• On the regulatory side in Korea, the frenzy of cryptocurrency has created a ban of all ICOs in Korea, to create a cool down. However, the Korean government is still actively promoting blockchain projects.
  • A key challenge for creating a legal framework for cryptocurrency is the lack of consensus on its classification.
  • The proof that crypto exchanges are being compliant is that if they did not follow requirements of AML, the business would cripple as the exchanges would have to be removed.

Overview of dispute resolution in Asia Pacific

  • The liability of e-commerce in Hong Kong has not matured yet. The law needs to catch up to the development of e-commerce as we are starting to see more cases with big data products.
  • With regulatory disputes, we are seeing more cooperation between regulators and considerations of the impacts in other jurisdictions.
  • It is unusual to agree where to have your fight (arbitration center). Factors to consider when writing the agreed place in the contract includes what bargaining power you have and where the assets are. If you arbitrate where your asset are, you will have a bigger chance in recovering those assets.
  • The sophistication of the panel is also a huge factor, pre arrange the panel in your contracts and take note of where the expertise is.
  • The new Electronic Business Related Arbitration and Mediation (eBRAM) online dispute resolution allows you to submit disputes through a user friendly and convenient online system. It can help cut costs for your disputes.

Country spotlight – Philippines

  • Economic growth has accelerated, people have the income to think beyond the basics (healthcare, discretionary spending, tourism).
  • Philippines is a consumer driven economy, the consumer sector is about 70% of GDP.
  • One of the challenges is and will be infrastructure. There are a lot of infrastructure projects in the pipeline, these have to be endorsed by the NEDA.
  • Tax reform program: Philippines are currently on the second step (Package 1B Tax Amnesty). The new government will affect the pace of the progress of the program.
  • Notable provisions of the revised Corporation Code: one person corporation, perpetual corporate existence, voting through remote communication or in absentia, independent directors, removal of the requirement of the 25% subscription and 25% paid-up for incorporation purposes, and arbitration.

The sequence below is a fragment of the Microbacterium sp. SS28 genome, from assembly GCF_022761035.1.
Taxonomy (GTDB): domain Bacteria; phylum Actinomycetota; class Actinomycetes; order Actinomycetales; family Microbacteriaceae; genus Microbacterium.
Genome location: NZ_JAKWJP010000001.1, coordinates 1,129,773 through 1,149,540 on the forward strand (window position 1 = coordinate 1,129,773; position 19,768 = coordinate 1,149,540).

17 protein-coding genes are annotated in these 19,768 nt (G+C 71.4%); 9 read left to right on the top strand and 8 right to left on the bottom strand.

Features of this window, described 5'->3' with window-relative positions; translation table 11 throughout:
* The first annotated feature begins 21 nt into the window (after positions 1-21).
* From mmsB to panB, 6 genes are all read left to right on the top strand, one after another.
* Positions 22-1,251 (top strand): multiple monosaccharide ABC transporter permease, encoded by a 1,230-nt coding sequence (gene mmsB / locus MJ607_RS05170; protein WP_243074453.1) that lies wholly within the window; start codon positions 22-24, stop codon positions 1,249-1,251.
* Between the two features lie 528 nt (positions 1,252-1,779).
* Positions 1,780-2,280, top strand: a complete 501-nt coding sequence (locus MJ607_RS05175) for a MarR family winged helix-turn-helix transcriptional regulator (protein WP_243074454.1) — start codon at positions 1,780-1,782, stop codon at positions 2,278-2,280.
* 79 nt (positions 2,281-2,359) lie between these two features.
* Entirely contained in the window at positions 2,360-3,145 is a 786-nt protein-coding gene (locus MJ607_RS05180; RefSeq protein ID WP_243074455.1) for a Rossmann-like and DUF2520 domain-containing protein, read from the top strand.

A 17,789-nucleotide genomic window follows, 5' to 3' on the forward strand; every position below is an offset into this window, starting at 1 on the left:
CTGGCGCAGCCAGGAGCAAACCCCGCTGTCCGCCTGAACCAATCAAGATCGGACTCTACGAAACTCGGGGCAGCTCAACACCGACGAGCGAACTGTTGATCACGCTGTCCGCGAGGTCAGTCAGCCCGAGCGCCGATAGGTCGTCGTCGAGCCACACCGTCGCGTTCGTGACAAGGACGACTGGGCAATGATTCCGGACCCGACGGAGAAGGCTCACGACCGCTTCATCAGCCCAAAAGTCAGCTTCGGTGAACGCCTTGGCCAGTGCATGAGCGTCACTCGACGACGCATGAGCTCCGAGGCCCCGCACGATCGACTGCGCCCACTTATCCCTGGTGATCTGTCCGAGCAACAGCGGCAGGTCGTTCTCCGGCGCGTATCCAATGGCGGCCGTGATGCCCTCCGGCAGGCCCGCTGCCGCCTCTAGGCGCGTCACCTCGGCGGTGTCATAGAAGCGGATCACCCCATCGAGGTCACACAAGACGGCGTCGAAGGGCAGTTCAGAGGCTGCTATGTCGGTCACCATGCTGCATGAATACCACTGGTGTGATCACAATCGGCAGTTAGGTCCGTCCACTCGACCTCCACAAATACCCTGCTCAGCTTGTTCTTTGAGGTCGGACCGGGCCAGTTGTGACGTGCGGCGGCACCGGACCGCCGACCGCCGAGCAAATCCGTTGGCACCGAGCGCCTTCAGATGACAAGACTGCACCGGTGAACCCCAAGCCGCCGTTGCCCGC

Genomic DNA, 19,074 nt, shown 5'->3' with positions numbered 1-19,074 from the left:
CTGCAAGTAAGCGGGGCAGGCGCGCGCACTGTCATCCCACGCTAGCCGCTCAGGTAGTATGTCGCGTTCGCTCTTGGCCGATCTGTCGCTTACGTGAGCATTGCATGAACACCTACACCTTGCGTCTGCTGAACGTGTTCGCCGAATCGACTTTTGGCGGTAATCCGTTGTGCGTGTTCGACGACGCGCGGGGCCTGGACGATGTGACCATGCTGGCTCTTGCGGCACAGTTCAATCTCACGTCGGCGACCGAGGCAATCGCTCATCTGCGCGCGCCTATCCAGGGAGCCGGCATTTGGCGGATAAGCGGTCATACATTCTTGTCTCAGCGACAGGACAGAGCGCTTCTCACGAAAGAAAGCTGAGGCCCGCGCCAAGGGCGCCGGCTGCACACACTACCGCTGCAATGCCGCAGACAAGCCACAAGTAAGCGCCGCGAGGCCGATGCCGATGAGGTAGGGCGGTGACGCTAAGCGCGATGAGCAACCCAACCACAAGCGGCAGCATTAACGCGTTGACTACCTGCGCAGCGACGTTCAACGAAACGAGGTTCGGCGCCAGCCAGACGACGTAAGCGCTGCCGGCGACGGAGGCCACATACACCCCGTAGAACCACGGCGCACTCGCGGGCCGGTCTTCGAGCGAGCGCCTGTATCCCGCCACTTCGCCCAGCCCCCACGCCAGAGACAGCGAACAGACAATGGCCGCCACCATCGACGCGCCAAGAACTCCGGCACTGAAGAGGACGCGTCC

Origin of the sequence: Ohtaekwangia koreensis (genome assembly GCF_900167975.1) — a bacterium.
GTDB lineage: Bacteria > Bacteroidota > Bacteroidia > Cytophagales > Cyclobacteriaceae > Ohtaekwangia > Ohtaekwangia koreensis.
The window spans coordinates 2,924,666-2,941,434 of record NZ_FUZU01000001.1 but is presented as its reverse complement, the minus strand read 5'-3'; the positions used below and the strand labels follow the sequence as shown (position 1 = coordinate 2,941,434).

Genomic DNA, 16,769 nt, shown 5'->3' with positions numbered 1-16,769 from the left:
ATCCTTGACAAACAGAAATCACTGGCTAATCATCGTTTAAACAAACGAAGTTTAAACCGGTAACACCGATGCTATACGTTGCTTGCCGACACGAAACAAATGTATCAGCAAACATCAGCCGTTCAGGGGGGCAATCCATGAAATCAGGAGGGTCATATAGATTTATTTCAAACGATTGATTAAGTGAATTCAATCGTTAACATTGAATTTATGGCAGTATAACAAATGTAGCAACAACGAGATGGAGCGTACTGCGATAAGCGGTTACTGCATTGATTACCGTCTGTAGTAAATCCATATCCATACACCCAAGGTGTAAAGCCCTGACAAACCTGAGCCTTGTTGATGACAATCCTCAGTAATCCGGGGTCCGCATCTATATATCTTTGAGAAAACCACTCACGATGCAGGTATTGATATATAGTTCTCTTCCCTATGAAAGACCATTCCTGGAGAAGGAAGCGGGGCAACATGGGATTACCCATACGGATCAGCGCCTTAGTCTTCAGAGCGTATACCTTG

• ASEAN initiatives prompt and spur initiatives and break down inertia, Philippines are close to the forefront.

The GDPR and comparison of data protection laws in APAC

  • To comply with GDPR is an easy sell at a high level (board of directors), however, when it comes to actually implementing it, you will run into challenges around budget and competing priorities.
  • Despite your business activities not being affected by GDPR, keep an eye out for China and its developments. We are moving into a data driven economy, and data value has changed significantly.
  • Singapore is a very forward looking jurisdictions, its laws has elements of GDPR and is serious in education and enforcement efforts.
  • Data protection needs to be treated equally all over the world, frame the discussion so there is business benefits and views from the client.
  • The challenge is to communicate to local management what the international trends and best practices are to prepare for the future. Don't wait for new laws to be passed and don’t downplay GDPR because it does not currently affect you.
  • Regulators will take into consideration if a company has a culture of data protection - do they respect their data and is that reflected in their policies and procedures?
  • Creating a culture is important: trim down your policies, educate and learn to speak the language, don't make it overcomplicated and hard to understand. Awareness and education is the most critical thing for your defensible program.
  • Think of privacy by design and by default mode, have it the first and last thing people think of when they go into new initiatives.

The latest cybersecurity threats, trends and initiatives

  • In your crisis management plan do not ask why, contain the damage first and do the analysis after.
  • In case of a hack, expect future investigation from the authorities or a court hearing. Preserve your evidence and identify the affected area.
  • When meeting regulators for an investigation, have all your facts straight. Nowadays with real time data, be upfront and honest about what you don't know.
  • Risk management issues should be top down, it will involve PR so keep in touch with the authorities throughout the process so they know what to say to the media.
  • With connectivity, it is not an IT only issue, legal elements are involved and lawyers should be part of the conversation. Be aware of the new terminology and have a cybersecurity playbook.
  • When preparing the case, don't play the blame game. Take a step back and have a clear mind on what actually happened.
  • Remember to assess and engage your service providers, demand metrics, and even have an annual assessment on-site, you are ultimately responsible for your controls, even if it is being outsourced.
  • Have the mind-set that everyone is under potential attack. Communicate with each other, be willing to be the student with the general IT department.